A night underneath the railway arches at Cargo usually equates to a night of musical discovery – still more when the label involved is Berlin’s Sonar Kollektiv establishment.
This year they’ve enjoyed several Broad Casting nights in celebration of a radio-influenced compilation series overseen by Jazzanova, with artists such as Little Dragon and Jimi Tenor already appearing.
The third Broad Casting release maintains the high standards already set by Jazzanova and Dirk Rumpff, mixed on this occasion by Brum’s Karen P. She it was that curated the evening, each act interspersed by short fifteen minute sets of suddenly intense soul or broken beat, but with a smile as infectiously wide as the DJs.
For those football lovers it was perfectly planned – as Spain’s Euro 2008 victory over Russia finished on the patio, Adi Dick came onto the stage with his guitar. But what at first glance looked like an ordinary singer-songwriter affair grew into something much bigger with the aid of his sampler, so that the New Zealander’s fifteen minute set was essentially one track, growing from a soft guitar pulse to a full-on vocal ensemble with clicks and light riffing.
Complementing Dick’s quiet innovations was St. Louis rapper Black Spade. And though there were numerous technical problems with his set the basic premise of his approach came through, a concoction of insightful rap lyrics, jazzy hip hop backing tracks and a dash of soul, delivered through a surprising falsetto. It was when these were harnessed over bumpy bass drum beats that he was at his most effective, though the hitches manifested in a troublesome CD player quelled his flow and interaction with the audience.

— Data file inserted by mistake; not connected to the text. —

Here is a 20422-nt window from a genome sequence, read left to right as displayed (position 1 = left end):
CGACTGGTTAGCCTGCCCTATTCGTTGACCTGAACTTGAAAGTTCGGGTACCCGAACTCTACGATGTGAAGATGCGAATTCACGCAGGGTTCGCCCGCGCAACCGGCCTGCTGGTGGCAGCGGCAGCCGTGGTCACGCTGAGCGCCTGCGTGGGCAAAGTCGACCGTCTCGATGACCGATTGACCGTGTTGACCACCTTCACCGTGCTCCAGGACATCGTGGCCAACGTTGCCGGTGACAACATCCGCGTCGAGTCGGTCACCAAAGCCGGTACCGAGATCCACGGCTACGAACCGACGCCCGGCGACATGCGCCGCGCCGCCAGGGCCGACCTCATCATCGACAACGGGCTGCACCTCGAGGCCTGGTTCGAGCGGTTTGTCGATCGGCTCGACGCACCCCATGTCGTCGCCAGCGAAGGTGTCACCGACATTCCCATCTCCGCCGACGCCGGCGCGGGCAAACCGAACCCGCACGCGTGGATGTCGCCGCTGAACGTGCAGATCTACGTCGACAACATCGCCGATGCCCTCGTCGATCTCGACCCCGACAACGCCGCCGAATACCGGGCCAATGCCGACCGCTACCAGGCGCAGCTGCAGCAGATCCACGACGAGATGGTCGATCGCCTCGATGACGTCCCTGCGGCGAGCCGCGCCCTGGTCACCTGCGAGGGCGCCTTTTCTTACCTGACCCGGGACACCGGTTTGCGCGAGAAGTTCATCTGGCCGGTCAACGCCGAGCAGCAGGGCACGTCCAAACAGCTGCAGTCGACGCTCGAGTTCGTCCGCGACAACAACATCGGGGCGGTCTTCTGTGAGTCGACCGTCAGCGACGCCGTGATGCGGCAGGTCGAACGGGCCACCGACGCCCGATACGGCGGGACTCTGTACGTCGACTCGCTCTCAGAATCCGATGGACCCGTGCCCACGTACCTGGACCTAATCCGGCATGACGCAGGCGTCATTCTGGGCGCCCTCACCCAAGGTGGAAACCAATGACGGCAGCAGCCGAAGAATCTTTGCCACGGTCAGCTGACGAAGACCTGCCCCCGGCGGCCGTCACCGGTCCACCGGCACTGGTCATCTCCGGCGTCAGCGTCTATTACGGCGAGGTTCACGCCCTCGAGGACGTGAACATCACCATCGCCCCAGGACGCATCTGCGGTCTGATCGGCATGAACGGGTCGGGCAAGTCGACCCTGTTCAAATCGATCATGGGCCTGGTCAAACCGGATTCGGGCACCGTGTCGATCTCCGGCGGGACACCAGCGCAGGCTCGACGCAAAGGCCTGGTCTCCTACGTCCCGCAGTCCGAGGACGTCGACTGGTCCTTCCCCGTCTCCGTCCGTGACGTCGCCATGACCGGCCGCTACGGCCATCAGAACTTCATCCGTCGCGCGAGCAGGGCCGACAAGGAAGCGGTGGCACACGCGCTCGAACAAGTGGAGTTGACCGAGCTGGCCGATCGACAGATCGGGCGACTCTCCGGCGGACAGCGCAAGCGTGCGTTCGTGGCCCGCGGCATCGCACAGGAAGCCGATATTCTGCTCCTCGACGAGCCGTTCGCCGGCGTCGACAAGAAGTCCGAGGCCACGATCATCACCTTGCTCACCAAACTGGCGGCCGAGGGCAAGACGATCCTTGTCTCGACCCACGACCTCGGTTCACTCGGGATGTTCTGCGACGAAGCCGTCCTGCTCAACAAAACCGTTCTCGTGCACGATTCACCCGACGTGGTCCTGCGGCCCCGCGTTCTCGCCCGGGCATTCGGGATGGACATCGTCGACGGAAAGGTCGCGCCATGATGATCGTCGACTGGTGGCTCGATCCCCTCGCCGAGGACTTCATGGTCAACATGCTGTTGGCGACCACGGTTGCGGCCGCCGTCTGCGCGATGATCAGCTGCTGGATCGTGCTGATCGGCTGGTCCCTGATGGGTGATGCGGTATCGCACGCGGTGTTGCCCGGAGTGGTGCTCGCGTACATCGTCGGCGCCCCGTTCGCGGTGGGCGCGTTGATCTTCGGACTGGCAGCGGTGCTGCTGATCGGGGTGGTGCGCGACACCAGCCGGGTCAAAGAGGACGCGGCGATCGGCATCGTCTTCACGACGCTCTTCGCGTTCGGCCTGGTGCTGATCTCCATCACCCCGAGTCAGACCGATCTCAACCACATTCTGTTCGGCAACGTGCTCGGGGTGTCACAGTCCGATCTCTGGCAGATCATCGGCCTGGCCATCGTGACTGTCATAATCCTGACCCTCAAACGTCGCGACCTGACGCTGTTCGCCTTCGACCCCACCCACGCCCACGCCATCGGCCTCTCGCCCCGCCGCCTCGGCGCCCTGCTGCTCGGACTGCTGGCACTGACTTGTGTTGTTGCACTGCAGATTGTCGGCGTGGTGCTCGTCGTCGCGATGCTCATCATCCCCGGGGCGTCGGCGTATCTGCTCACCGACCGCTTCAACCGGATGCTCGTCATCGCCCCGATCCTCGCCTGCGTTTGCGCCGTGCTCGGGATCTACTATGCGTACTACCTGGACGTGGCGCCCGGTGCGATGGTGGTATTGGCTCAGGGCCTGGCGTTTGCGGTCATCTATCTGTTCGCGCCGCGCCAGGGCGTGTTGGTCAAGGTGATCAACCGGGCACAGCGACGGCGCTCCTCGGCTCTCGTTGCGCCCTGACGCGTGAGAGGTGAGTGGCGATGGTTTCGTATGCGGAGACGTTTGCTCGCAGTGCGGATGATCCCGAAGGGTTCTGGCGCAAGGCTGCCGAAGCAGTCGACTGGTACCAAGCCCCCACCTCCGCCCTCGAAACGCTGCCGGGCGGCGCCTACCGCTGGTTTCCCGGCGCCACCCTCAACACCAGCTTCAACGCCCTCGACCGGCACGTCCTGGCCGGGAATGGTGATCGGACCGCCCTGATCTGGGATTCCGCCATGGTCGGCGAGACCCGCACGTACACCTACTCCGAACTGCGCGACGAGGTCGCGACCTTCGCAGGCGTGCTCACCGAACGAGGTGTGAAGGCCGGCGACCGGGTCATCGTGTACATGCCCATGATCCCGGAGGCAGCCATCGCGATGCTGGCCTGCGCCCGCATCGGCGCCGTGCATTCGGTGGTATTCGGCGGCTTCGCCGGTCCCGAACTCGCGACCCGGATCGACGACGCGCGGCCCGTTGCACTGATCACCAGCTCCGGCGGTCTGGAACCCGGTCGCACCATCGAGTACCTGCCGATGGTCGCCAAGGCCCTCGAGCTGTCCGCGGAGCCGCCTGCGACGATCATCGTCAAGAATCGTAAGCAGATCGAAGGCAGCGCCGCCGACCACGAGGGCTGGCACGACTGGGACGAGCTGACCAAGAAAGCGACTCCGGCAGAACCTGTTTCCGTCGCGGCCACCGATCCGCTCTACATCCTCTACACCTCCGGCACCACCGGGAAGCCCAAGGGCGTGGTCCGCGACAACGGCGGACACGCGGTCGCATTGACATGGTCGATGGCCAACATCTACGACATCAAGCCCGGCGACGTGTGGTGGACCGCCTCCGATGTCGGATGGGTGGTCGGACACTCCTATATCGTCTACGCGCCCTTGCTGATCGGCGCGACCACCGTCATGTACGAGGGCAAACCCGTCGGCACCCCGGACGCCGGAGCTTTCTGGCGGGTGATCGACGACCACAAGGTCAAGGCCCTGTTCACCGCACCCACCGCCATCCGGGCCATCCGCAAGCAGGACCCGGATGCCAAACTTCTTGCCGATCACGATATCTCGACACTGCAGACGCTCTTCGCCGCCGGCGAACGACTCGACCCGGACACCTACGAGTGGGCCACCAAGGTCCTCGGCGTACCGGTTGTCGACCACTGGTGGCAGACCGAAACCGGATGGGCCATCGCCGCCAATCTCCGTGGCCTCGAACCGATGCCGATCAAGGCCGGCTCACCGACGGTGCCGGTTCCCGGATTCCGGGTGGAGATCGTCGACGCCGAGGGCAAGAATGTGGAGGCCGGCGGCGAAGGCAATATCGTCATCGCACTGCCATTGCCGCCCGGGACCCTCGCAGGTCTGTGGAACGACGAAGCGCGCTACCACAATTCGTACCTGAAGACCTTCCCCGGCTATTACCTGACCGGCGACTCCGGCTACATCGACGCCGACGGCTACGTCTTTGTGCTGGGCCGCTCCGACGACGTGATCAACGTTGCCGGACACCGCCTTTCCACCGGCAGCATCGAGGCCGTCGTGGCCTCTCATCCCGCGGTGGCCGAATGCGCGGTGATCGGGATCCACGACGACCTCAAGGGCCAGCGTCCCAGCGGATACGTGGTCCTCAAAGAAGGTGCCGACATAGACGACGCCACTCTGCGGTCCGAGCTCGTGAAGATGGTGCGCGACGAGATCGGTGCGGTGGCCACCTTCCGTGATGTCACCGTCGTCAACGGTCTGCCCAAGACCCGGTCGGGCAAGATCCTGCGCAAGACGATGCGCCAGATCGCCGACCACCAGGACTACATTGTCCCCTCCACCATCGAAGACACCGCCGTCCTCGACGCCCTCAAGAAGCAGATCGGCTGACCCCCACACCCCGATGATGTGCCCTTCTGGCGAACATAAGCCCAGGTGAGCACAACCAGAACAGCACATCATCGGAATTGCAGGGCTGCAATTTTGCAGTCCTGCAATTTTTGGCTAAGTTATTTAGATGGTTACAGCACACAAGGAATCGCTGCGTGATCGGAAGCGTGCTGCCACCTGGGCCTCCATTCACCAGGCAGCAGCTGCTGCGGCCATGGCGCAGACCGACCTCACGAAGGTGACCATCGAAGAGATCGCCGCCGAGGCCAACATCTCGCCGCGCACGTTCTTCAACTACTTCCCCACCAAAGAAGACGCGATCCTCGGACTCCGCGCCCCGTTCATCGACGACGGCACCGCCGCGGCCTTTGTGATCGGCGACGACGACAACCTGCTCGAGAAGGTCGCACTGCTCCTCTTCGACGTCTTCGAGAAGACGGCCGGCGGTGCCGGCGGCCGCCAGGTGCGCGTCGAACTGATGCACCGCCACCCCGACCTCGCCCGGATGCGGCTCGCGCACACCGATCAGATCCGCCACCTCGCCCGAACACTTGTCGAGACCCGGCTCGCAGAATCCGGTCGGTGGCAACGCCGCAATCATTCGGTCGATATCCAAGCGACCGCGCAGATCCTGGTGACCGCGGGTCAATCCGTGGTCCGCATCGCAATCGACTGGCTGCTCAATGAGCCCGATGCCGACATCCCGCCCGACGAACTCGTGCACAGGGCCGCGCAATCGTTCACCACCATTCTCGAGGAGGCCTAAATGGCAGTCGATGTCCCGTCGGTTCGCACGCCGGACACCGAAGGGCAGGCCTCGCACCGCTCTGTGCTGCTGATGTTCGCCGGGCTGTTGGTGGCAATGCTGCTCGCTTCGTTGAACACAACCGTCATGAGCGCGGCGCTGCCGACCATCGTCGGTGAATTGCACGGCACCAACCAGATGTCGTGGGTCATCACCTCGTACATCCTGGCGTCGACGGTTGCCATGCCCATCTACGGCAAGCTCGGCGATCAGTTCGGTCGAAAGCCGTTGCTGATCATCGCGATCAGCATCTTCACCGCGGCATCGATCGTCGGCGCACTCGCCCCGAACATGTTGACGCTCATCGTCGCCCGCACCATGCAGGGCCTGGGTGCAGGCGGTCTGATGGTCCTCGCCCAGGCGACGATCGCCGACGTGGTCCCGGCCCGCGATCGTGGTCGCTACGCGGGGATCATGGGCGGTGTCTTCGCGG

The Black Seeds were next, and turned Black Spade’s ray of sunshine into a full-on glow. This was due partly to their on-stage manner, with vocalist Barnaby Weir raising his beer with a cheers’ to all present, but was mainly down the performance itself. With punchy horns and rhythm aplenty, this was an ensemble that portrayed sheer enjoyment in their music making. Rhythms veered between dub, ska and funk, the song-based material was uplifting, but their best moments came on their riotous ska excursions, one largely instrumental and powered by bassist Tim Jaray..
The band were naturally confident and relaxed, even if it was difficult to see all of them in the half-light, with an eight-piece crammed on to Cargo’s stage. But good vibes radiated, and are sure to go hand in glove with the sunny weather should visitors to Lovebox be lucky this year.
It was left to Si Begg to sign off an evening of diversity and keen interest, with plenty to investigate online – not least at the Red Bull Music Academy Radio, where the night is to be available on demand.